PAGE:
Middle Kingdom, China, stretches from Harbin in the north to Hainan Island in the tropical south. From the coast of the Pacific Ocean in the east to the Himalayas and steppes of Kazakhstan in the west. China is a really great experience when it comes to traveling.
A wonderfully developed aviation infrastructure, an extremely rich and long network of high-speed railways, plus highways, multi-level city beltways or the MAGLEV, the world's only magnetic cushion train. This is China.
One example - I don't know if you know, but every city with more than 6,000,000 inhabitants got, maybe not so much an obligation, but a privilege and financial support for metro construction projects.
When I first came to China, as you know it was Qingdao, the local metro was in the initial phase of construction. Four years after that, two metro lines were ready and the third one is now in its final construction phase. In Shanghai, while I was living there, 2 metro lines were built on a 16-line system. In two years!
So from the very first visit, I was surprised by the Chinese infrastructure. I did not expect such quality of airports, railway stations, roads and communication solutions in cities.
Thanks to such infrastructure, traveling around China is not only convenient but also cheap.
So let me take you on a short trip to Shenzhen, a city in southern China in Guangdong Province.
Why right here?
First, Shenzhen is one of China's largest metropolises, a very strong industrial center, and China's third largest financial center.
In addition, it is the second largest deep container terminal in the Middle Kingdom. It was also the first special Economic Zone in China.
Who would have thought that even in 1979 it was a small town with 30,000 inhabitants.
The strategic location in the Pearl River Delta, the direct border with Hong Kong and, perhaps most importantly, access to educated engineering staff, made Shenzhen, in less than 30 years, a city of 13 million and a metropolis of 100 million.
Depending on where you are traveling from, you can get to Shenzhen in any known way. You can fly from Shanghai, Singapore or Kuala Lumpur.
High speed railways can be used, be it from Hong Kong or Guangzhou. You can get there by car or CHR train from virtually any larger town, with an average speed of 300 km / h.
You can also take a ferry from Hong Kong or Macao, or you can get there simply by subway or bridge and road spice. Regardless of which mode of transport you choose, Shenzhen is open to you.
Honestly, if I had to choose a place to live in China, I would have quite a dilemma.
The choice between Qingdao, Shanghai and Shenzhen is not easy.
However, in retrospect, I know that I like warm climates. So Shenzhen would be my place to settle in China. A short distance from the tropical paradise on the island of Hainan, the proximity of Singapore and Hong Kong, a mild climate all year round, make me see my place in the Pearl River Delta.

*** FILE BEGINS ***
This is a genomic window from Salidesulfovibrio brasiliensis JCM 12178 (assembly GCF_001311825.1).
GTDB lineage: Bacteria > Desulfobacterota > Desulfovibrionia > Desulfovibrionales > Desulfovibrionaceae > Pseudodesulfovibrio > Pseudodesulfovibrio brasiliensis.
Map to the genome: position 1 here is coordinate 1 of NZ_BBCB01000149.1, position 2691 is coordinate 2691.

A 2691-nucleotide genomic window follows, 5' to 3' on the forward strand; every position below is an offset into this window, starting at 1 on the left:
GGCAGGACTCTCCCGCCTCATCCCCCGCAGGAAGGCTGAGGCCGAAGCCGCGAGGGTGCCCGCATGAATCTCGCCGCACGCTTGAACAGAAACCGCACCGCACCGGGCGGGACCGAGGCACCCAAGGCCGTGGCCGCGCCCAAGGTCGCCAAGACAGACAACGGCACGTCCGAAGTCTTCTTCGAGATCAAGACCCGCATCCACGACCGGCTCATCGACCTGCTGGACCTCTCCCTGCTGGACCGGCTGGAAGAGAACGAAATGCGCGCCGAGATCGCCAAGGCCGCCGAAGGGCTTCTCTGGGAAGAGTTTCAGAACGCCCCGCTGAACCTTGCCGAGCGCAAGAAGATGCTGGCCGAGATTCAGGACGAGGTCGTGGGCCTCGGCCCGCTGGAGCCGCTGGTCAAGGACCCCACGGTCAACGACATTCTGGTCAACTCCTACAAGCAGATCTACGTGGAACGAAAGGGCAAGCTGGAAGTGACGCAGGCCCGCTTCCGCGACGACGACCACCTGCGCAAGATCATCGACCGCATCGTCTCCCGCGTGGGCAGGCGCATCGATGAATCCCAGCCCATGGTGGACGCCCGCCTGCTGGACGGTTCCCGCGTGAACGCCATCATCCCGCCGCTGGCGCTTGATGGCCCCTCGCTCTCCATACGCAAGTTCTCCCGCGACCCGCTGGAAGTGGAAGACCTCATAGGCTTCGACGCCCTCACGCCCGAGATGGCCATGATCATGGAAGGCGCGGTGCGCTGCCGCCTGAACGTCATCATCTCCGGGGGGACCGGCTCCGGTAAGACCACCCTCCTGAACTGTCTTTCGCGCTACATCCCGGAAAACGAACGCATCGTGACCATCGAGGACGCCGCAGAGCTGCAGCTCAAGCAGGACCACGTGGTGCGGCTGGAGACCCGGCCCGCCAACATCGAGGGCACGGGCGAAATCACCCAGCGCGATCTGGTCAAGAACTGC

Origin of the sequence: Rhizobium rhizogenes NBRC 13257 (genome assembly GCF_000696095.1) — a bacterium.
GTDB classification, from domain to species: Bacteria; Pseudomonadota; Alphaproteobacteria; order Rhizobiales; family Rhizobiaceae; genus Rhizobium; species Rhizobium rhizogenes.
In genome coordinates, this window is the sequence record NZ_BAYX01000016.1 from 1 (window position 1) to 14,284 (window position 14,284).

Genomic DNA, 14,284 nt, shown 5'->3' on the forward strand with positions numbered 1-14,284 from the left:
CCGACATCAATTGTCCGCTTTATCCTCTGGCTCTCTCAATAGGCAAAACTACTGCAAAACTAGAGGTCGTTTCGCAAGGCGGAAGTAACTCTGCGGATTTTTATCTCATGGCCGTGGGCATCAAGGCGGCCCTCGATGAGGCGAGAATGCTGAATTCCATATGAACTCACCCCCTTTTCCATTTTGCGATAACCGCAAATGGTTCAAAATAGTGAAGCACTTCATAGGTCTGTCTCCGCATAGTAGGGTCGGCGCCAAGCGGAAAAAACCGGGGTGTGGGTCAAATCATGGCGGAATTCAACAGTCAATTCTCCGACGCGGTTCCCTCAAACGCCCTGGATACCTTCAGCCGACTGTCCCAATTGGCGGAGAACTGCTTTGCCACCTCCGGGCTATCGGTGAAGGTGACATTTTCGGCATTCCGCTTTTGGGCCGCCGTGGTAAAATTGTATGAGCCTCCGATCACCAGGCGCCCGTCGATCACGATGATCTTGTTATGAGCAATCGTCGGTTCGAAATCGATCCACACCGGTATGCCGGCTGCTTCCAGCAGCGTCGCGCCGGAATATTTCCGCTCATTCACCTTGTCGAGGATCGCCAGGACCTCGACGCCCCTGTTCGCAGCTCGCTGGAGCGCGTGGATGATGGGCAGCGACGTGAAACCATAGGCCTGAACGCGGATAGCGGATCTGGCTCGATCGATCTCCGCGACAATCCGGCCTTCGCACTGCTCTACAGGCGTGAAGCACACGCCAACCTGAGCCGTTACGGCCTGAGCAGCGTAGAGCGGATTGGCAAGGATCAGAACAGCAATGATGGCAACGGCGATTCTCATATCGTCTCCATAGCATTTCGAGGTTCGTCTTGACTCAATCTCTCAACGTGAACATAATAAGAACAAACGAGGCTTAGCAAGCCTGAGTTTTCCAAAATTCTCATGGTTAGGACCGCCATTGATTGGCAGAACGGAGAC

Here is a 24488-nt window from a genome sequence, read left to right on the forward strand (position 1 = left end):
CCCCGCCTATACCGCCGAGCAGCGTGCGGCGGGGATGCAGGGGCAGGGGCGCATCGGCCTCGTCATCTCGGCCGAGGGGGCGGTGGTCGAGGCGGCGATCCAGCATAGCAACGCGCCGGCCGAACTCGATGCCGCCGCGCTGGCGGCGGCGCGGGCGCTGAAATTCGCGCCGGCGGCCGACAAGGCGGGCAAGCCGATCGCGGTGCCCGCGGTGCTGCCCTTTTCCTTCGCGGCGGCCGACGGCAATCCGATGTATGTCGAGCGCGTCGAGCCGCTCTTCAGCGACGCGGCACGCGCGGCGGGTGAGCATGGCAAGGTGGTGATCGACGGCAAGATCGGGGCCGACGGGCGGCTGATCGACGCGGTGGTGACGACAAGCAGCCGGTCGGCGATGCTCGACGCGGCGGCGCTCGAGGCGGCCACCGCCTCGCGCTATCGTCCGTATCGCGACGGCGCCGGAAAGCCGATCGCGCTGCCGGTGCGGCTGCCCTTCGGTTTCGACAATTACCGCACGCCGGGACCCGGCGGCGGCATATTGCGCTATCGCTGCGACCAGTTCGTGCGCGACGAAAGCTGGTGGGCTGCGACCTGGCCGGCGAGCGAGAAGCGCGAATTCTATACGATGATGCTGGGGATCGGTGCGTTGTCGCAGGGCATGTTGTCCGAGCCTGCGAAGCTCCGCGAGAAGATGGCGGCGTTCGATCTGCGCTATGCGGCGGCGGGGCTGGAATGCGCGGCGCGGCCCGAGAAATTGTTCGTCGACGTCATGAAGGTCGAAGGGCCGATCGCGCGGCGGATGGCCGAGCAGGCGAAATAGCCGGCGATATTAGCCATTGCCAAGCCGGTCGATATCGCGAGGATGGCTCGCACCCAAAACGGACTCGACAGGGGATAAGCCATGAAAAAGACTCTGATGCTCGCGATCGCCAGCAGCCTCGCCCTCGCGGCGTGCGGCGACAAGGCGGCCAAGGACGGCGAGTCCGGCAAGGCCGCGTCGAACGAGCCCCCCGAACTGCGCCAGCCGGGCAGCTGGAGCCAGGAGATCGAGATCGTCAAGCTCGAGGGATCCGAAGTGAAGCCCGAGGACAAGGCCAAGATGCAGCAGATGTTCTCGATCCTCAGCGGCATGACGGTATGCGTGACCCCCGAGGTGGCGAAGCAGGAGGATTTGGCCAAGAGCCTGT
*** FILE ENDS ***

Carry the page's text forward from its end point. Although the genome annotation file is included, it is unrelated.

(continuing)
Let's stay a moment longer with communication in Shenzhen.
A few interesting facts:
in Shenzhen, 11 million passengers use public transport on average a daythere are almost 6 million taxis4 million people travel by buses
And not only is it remarkable that so many people use public transport every day.
In 2017, Shenzhen became the first city in the world to use 16,500 electric buses on 930 regular lines for public transport.
In 2019, the first city in China to have a fleet of 21,000 taxis entirely composed of electric cars.
The metro network is over 300 km long, consists of eight lines and is used by 5.5 million inhabitants daily.
Shenzhen is today a great city, the third largest agglomeration in China.
It wasn't always like that.
In 1979 it was a small village of 30,000. In order to cover the growing demand for labor in the developing Special Economic Zone, the settlement of people arriving from the interior was facilitated.
Today it can be said that Shenzhen is perhaps one of the few cities in China that is exceptionally “non-Chinese”.
The inhabitants themselves say that they are not Chinese. They are Shenzhenese.
And it can actually be seen. They are more open than most Chinese to foreign nations, most of the inhabitants speak very good English, adhere to Western culture when it comes to customs and this difference is visible to a European after a few days' stay.
So what to do in Shenzhen once we get there
I recommend a mix of modernity and folklore.
The key points that I think should be on the visiting list will be:
All these attractions can be visited by taking the 2 metro lines and walking for up to 20 minutes.
Shenzhen is also an ideal base for visiting Hong Kong. As prices in Shenzhen are significantly lower, both in terms of hotels and food, many people who plan to visit Hong Kong spend the night in Shenzhen to travel across the Sam Chun River by morning ferry, train, metro or taxi.
Finally, I would like to interest you with a curiosity from the world of culture.
As is well known, it was in China that paper was invented. In some way, it also influenced the reading culture in the Middle Kingdom.
The city is home to the Shenzhen Library - a building with a floor space of 50,000 m2, 2,500 seats for readers and 2.5 million volumes!
Shenzhen has also started a project to build a network of libraries - "Library City".
By the end of 2016, if I'm not mistaken, more than 620 libraries had been built with a total of 28 million books.
These are impressive numbers, even for Chinese conditions.
Overall, Shenzhen is a global city. Very large and at the same time friendly to visitors.
Access to the sea, really nice beaches of the South China Sea within the city limits, the proximity of Hong Kong, a mild winter climate where temperatures are around 20 ° C, a little hot and humid summer where temperatures reach 40 ° and humidity up to 90 percent, that many Chinese still choose Shenzhen as their new home.
See you soon! 再见
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